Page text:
Carl L. Lane
English degree with a creative writing minor. Published in The Ampersand Review, The Bayou Review, etc. 2012 winner of The Fabian Worsham Creative Writing Prize. Also a member of Sigma Tau Delta, the international English honor society.
Being homeless and alone at 16 made me stronger than a life of privilege ever could
I'd grown up being sort of passed back and forth between the families of my drug-addicted mother and my sporadically present father. I found myself homeless at sixteen, hoping to make it through the last couple years of high school and somehow find a way to college.
The Beauty of The Broken Heart
I once had a girlfriend of two years who left me for another man. She said I was a starving artist, and she couldn’t even imagine me filling the metaphorical fridge. He was practical, realistic, came from a family that owned stuff. She was leaving, she said, because it was simply time for her to go. When she went into what was then our former bedroom to pack, it was right before I had to get ready for work at an Italian restaurant where I was waiting tables, and I cried big, plump tears as I ironed my shirt.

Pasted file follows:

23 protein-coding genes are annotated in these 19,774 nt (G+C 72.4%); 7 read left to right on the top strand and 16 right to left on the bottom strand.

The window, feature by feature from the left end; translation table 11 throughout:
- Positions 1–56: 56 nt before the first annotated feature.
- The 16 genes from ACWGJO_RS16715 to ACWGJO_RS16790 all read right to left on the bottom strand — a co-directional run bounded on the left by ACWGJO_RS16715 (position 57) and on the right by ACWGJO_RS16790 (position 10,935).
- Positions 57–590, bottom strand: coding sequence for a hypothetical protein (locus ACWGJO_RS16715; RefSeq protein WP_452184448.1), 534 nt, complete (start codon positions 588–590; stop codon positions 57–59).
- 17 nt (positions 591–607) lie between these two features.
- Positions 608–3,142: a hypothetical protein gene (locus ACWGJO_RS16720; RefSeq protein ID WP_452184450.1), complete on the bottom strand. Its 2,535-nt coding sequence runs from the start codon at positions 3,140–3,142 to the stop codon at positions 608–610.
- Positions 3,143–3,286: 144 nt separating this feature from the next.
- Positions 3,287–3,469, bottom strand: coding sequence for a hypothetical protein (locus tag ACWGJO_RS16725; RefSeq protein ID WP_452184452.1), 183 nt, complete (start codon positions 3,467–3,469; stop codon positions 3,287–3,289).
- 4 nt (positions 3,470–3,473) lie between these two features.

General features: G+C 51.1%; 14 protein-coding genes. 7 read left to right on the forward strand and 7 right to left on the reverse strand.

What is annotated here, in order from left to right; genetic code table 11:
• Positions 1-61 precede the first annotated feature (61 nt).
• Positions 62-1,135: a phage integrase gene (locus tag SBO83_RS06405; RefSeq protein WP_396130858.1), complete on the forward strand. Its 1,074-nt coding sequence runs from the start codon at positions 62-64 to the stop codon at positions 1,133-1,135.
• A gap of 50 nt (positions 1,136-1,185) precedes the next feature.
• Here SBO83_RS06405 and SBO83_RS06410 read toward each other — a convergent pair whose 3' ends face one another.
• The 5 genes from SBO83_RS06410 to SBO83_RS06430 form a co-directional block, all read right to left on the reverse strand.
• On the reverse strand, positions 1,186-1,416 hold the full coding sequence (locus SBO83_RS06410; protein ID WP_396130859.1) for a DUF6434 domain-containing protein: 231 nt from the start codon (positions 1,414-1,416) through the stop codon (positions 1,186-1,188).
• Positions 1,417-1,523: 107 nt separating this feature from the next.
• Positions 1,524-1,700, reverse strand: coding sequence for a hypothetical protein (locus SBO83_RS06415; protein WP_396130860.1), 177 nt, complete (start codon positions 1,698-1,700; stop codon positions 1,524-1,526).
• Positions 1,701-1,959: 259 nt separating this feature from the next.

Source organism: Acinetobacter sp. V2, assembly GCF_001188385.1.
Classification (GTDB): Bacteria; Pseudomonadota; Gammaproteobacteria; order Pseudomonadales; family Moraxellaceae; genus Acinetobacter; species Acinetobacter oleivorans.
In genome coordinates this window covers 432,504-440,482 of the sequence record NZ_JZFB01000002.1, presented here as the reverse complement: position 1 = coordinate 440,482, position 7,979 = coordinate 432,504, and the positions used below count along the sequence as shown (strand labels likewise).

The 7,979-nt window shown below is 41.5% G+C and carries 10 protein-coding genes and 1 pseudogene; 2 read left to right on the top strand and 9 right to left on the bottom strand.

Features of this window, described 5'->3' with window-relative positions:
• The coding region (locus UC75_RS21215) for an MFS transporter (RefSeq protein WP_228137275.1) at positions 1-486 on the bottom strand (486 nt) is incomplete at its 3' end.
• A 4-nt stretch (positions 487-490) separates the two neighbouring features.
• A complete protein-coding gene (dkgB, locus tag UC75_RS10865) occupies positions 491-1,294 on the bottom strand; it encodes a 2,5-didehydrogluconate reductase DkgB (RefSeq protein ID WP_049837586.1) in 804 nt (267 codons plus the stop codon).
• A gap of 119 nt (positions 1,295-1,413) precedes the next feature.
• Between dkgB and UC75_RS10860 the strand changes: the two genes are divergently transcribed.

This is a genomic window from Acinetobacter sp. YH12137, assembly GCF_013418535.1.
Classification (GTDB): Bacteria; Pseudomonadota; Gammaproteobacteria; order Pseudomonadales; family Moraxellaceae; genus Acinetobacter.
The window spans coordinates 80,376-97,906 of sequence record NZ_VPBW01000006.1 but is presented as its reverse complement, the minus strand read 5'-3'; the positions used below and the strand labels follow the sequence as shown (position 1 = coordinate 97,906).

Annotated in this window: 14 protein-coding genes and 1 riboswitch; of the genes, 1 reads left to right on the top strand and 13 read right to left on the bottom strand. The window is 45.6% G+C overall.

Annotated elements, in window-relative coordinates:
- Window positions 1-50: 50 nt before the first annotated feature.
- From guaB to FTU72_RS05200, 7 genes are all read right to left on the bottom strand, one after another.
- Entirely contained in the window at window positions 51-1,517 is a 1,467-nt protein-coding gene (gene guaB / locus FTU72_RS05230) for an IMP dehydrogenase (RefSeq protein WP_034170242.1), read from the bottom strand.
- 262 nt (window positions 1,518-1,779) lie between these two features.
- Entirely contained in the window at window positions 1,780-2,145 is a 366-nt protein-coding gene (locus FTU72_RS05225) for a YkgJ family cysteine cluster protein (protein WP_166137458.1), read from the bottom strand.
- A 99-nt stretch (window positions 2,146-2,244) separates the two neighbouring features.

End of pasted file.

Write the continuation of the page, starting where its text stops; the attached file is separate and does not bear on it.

The Sweetest Things
In the hood, on good, clear days, when it wasn’t too hot outside, groups of pretty girls would put on shorts and lotion their legs, and take leisurely walks through the neighborhood together, just to pass the time; driving young boys insane with the discovery of themselves. On some days, not as often, but with their own quiet regularity, the two men would take that same walk.
Everything is Beautiful
He had gone into the garage and cried when the power went out the night before. Jason had hidden his tears, having no right to shed them. But something within him had been broken when the power went out as the winter storm blew into Houston like a slap to the face, after a year had passed since he'd been laid off from his sommelier job due to the Covid-19 pandemic. His little girl, Hope, had only been able to continue having a roof over her head and food to eat, because her mother, his wife, his good woman, was able to do her work from home.
The Preacher in The Garden of Evil
The preacher is on Thursdays, after bible study. I've been going since the year I turned sixteen. He tells me to go around to the back door of the church, where there is a green lightbulb for the porch light. But don't knock, he says, and when the last car has pulled away and there is only the big black one left, he pulls the door open and points me to his office. By now I know just where it is, but still, he points.
Keisha and The Bull
Walking down Broadway with her mother, Keisha saw him for the second time in her short life. The first time had been the winter before when he had defied the snow, and icicles hung from his opened mouth like fangs. They said he had been there, in that same spot, on Broadway, near Wall Street, since before she was born. He had not moved, not one inch, since they put him there. But his body was a mass of movement.